Homebrew Session: Christmas Milk Stout

Ah… the holidays! Most people stress out this time of the year. There are family gatherings to plan for, meals to be cooked and, of course, presents to shop for. As my siblings and cousins start to have children of their own, Christmas ultimately shifts from giving gifts to each other to giving gifts for the children. As it should be. But I can’t be a Grinch and not give anyone anything. So instead of fighting the crowds at the big box stores and the malls, Mrs. BetterBeerBlog and I have decided to give our friends and family presents of our own making. Naturally, people are getting craft beer from us.

2009 Christmas beers from BetterBeerBlog.

2009 Christmas beers from BetterBeerBlog.

The last time I gave out homebrew as a present was two years ago. I went all out and brewed up 2 different beers so folks could choose. One beer was a Belgian-style dubbel brewed with figs harvested from a friend’s house and the other was a Russian Imperial Stout. This year, I’m brewing up a milk stout. A milk stout is a stout that’s been brewed with lactose, that’s where the “milk” comes from. Also known as a sweet stout, this is a beer that is sometimes compared with sweetened espresso. This is a beer that has always received good reviews and I get constantly bugged about when I’m brewing it next. It took me a while but I’ve finally gotten around to brewing it. Merry Christmas!



  • 6 lbs – Coopers Light Dry Malt Extract (DME)

Specialty Grains:

  • 1 lbs – Bamburg Munich (6L)
  • 1 lbs – Flaked Barley
  • 1 lbs – Simpson Crystal (35L)
  • .5 lbs – Simpson Roast (600L)
  • .5 lbs – Simpson Chocolate (450L)


  • .5 oz – Nugget (12.2) bittering
  • 1 oz – Kent Goldings (7.2) flavor


  • 2L – Yeast starter of English Ale Yeast (WLP500)


  • 8 oz – Lactose powder

Original Gravity: 1.080


  1. Steep all grains for 60 minues at 155° F.
  2. Remove grains. Bring to a boil, add .5 oz Nugget hops for bittering.
  3. At 30 minute mark, add 6 lbs Coopers Light DME.
  4. At 40 minute mark, add in wort chiller to sanitize in boil.
  5. At 45 minute mark, 8 oz Lactose powder.
  6. At 57 minute mark, add 1 oz Kent Goldings hops.
  7. Flame out, chill to 65° F – 70° F.
  8. Pitch yeast starter and aerate.

Tasting Notes (wort) — 11/16/11

Opaque, very dark brown in color, nearly black. No head, some hop particulate matter floating about. Aroma is sweet with a noticeable black coffee note and deep roast character. Flavor is very sweet and reminiscent of roasty molasses. Hop bitterness seems medium-low and clings to the palate. Full bodied, cloying, no carbonation and a viscous mouthfeel.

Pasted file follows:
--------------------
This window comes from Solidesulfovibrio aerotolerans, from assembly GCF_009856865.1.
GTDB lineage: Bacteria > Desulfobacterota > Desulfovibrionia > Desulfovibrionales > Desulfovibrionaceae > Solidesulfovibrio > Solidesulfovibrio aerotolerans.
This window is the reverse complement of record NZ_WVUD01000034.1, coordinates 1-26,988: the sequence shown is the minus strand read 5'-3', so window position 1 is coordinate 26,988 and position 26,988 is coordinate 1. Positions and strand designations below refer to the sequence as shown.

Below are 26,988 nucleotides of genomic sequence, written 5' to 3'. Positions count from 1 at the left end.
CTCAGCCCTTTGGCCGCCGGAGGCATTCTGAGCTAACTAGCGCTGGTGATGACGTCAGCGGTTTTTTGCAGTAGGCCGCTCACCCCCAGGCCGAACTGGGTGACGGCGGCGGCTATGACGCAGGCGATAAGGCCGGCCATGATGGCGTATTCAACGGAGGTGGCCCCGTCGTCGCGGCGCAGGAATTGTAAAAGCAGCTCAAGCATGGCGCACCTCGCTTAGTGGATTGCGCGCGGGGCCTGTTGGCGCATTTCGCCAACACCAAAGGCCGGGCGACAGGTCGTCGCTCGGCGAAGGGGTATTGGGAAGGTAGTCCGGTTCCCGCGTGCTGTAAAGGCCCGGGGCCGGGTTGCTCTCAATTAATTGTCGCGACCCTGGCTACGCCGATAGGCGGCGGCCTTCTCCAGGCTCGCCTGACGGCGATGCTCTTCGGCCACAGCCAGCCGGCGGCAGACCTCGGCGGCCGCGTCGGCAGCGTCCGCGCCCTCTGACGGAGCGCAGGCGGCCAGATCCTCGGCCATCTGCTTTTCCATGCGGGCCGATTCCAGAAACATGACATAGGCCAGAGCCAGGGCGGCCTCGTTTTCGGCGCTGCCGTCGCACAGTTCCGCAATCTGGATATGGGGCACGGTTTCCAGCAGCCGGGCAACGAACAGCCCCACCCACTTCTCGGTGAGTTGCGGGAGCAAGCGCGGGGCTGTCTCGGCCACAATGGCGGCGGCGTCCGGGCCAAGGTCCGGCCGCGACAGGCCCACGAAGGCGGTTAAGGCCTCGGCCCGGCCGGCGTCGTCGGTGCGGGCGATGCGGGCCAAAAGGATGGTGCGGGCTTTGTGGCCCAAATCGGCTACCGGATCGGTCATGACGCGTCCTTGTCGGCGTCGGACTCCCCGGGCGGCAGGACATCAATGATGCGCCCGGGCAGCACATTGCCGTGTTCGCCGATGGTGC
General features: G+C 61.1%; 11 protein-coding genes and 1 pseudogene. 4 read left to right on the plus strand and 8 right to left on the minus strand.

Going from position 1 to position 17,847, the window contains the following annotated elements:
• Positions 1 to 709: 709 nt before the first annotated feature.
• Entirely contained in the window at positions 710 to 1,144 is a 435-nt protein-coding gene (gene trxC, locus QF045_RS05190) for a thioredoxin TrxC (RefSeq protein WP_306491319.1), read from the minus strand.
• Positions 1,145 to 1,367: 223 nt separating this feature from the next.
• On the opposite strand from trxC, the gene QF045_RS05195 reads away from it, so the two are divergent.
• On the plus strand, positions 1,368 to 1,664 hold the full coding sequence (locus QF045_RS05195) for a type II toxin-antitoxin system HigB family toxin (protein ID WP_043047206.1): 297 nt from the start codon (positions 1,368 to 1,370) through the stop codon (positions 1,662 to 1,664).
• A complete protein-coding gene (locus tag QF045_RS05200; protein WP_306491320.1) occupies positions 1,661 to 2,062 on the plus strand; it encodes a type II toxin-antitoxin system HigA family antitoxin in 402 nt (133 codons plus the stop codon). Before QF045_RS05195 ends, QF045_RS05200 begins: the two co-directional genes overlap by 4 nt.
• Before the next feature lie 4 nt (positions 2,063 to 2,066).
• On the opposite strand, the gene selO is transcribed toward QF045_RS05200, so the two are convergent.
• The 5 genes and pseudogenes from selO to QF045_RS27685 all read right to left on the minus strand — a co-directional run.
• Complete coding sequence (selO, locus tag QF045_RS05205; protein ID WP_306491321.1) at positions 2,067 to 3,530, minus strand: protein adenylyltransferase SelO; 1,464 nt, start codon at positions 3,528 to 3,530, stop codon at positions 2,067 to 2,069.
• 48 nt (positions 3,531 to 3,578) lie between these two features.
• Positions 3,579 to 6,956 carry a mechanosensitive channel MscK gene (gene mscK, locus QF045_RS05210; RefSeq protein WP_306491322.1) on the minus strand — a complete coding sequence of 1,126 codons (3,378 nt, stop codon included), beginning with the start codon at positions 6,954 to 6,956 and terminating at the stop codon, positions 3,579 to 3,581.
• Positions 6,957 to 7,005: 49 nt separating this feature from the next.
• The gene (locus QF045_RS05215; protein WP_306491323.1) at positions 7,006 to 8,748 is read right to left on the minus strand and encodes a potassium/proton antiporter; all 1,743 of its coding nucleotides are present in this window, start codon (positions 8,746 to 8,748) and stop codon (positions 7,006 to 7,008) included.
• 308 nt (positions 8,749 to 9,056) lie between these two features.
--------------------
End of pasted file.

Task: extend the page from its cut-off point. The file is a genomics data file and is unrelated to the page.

Brewer’s Notes

As I sit here and type this recipe out, I can hear this beer bubbling away. The yeast starter allowed the beer to kick into full krausen in only a few hours. If you compare this beer with a milk stout I brewed previously, you’ll notice that I used different specialty grains and hops. The homebrew shop I go to carries different specialty grains now and they were out of the Magnum hops I usually like to use for bittering so I substituted them with Nugget hops, which have a slightly lower alpha acid but I think will be comparable in the end.

With an original gravity of 1.080, this is shaping up to be a bigger beer than is normal for the style. But since this will be my Christmas beer, having a higher than average alcohol by volume fits in with all the other winter warmers now hitting the shelves.

If all goes well, this beer should be ready to go in about a month, just in time to hand out before Christmas. Once ready, I’ll do a review in a follow up post. If you’ve brewed milk stouts before, I’d like to hear about what you thought of the final product in relation to the recipe you have. In particular, I want to know if you thought you added enough lactose. I’ve been pretty happy with an 8 oz addition but I’ve seen some recipes call for 3 times as much.


This entry was posted in Homebrew and tagged , . Bookmark the permalink.

2 Responses to Homebrew Session: Christmas Milk Stout

  1. Steve Cooley says:

    Did you use the estate grown hops?

Leave a Reply

Your email address will not be published. Required fields are marked *

You may use these HTML tags and attributes: <a href="" title=""> <abbr title=""> <acronym title=""> <b> <blockquote cite=""> <cite> <code> <del datetime=""> <em> <i> <q cite=""> <strike> <strong>